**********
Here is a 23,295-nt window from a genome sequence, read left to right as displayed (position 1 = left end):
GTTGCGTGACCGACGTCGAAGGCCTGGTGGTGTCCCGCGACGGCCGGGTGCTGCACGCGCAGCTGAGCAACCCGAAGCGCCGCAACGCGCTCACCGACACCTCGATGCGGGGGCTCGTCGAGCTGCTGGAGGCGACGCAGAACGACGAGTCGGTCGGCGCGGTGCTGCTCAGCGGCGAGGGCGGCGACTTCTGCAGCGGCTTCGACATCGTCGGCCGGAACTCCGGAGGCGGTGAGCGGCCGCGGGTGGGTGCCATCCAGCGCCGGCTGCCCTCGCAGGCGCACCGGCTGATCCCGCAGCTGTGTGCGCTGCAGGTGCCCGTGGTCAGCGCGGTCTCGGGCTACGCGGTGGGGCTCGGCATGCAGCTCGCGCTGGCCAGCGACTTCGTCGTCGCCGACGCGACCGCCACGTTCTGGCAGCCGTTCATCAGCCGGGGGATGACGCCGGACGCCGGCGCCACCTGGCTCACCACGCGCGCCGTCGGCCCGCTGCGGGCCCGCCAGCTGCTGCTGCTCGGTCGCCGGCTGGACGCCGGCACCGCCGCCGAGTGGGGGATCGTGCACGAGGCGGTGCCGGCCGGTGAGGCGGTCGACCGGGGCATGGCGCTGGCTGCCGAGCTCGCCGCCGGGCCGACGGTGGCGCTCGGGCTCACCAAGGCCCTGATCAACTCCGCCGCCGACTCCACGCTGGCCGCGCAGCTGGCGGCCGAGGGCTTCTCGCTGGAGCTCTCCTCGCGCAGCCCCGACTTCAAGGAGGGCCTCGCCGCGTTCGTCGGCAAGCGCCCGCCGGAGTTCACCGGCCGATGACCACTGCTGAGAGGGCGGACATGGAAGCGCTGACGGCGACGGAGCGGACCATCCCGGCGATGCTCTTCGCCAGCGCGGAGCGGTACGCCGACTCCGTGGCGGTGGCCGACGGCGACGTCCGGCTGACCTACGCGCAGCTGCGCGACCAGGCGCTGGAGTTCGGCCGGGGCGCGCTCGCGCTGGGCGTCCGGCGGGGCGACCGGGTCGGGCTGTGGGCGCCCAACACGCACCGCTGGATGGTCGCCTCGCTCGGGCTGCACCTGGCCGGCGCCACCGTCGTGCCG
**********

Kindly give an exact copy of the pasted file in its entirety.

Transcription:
Here is a 23,295-nt window from a genome sequence, read left to right as displayed (position 1 = left end):
GTTGCGTGACCGACGTCGAAGGCCTGGTGGTGTCCCGCGACGGCCGGGTGCTGCACGCGCAGCTGAGCAACCCGAAGCGCCGCAACGCGCTCACCGACACCTCGATGCGGGGGCTCGTCGAGCTGCTGGAGGCGACGCAGAACGACGAGTCGGTCGGCGCGGTGCTGCTCAGCGGCGAGGGCGGCGACTTCTGCAGCGGCTTCGACATCGTCGGCCGGAACTCCGGAGGCGGTGAGCGGCCGCGGGTGGGTGCCATCCAGCGCCGGCTGCCCTCGCAGGCGCACCGGCTGATCCCGCAGCTGTGTGCGCTGCAGGTGCCCGTGGTCAGCGCGGTCTCGGGCTACGCGGTGGGGCTCGGCATGCAGCTCGCGCTGGCCAGCGACTTCGTCGTCGCCGACGCGACCGCCACGTTCTGGCAGCCGTTCATCAGCCGGGGGATGACGCCGGACGCCGGCGCCACCTGGCTCACCACGCGCGCCGTCGGCCCGCTGCGGGCCCGCCAGCTGCTGCTGCTCGGTCGCCGGCTGGACGCCGGCACCGCCGCCGAGTGGGGGATCGTGCACGAGGCGGTGCCGGCCGGTGAGGCGGTCGACCGGGGCATGGCGCTGGCTGCCGAGCTCGCCGCCGGGCCGACGGTGGCGCTCGGGCTCACCAAGGCCCTGATCAACTCCGCCGCCGACTCCACGCTGGCCGCGCAGCTGGCGGCCGAGGGCTTCTCGCTGGAGCTCTCCTCGCGCAGCCCCGACTTCAAGGAGGGCCTCGCCGCGTTCGTCGGCAAGCGCCCGCCGGAGTTCACCGGCCGATGACCACTGCTGAGAGGGCGGACATGGAAGCGCTGACGGCGACGGAGCGGACCATCCCGGCGATGCTCTTCGCCAGCGCGGAGCGGTACGCCGACTCCGTGGCGGTGGCCGACGGCGACGTCCGGCTGACCTACGCGCAGCTGCGCGACCAGGCGCTGGAGTTCGGCCGGGGCGCGCTCGCGCTGGGCGTCCGGCGGGGCGACCGGGTCGGGCTGTGGGCGCCCAACACGCACCGCTGGATGGTCGCCTCGCTCGGGCTGCACCTGGCCGGCGCCACCGTCGTGCCG